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The Black-headed Bunting (Emberiza melanocephala) is a passerine bird in the bunting family Emberizidae. It breeds in southeast Europe east to Iran and migrates in winter mainly to India, with some individuals moving further into Southeast Asia. Like others in its family, it is found in open grassland habitats where they fly in flocks in search of grains and seed.
Black-headed Bunting breeds in open scrubby areas including agricultural land. In winter they move to Asia and the large flocks are found in agricultural fields and grasslands. The main breeding zone extends from southeastern Europe to central Asia.
Adult males are well marked with yellow underparts, chestnut back and a black head. Adult females in breeding plumage look like duller males.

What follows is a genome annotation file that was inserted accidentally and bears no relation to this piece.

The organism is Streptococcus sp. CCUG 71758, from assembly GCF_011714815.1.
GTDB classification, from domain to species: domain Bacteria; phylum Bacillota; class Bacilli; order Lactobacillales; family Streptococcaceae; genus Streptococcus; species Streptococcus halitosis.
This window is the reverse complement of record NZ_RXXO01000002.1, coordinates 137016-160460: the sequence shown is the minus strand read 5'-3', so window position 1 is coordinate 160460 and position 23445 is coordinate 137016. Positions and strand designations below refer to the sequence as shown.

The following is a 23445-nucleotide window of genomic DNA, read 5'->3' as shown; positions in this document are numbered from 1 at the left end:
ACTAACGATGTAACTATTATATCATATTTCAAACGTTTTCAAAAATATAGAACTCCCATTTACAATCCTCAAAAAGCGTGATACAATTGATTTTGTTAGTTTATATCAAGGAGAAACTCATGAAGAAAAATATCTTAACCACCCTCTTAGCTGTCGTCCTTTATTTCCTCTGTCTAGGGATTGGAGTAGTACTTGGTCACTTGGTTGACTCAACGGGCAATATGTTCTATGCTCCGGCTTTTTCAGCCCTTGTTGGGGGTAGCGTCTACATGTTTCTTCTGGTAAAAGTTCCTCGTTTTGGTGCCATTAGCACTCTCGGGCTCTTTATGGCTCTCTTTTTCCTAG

The breeding male has bright yellow underparts, chestnut upperparts and a black hood. The female is a washed-out version of the male, with paler underparts, a grey-brown back and a greyish head.
The Black-headed Bunting breeds in summer, building a nest in a low bush or on the ground. The nest is a cup made of dry grass and lined with hair. The clutch consists of 4-6 eggs. The eggs hatch after about 13 days and the chicks fledge after about 10 days.
Its natural food consists of insects when feeding young, and otherwise seeds. In Captivity: Paradise Earth Premium Finch Blend, eggfood blend and greens.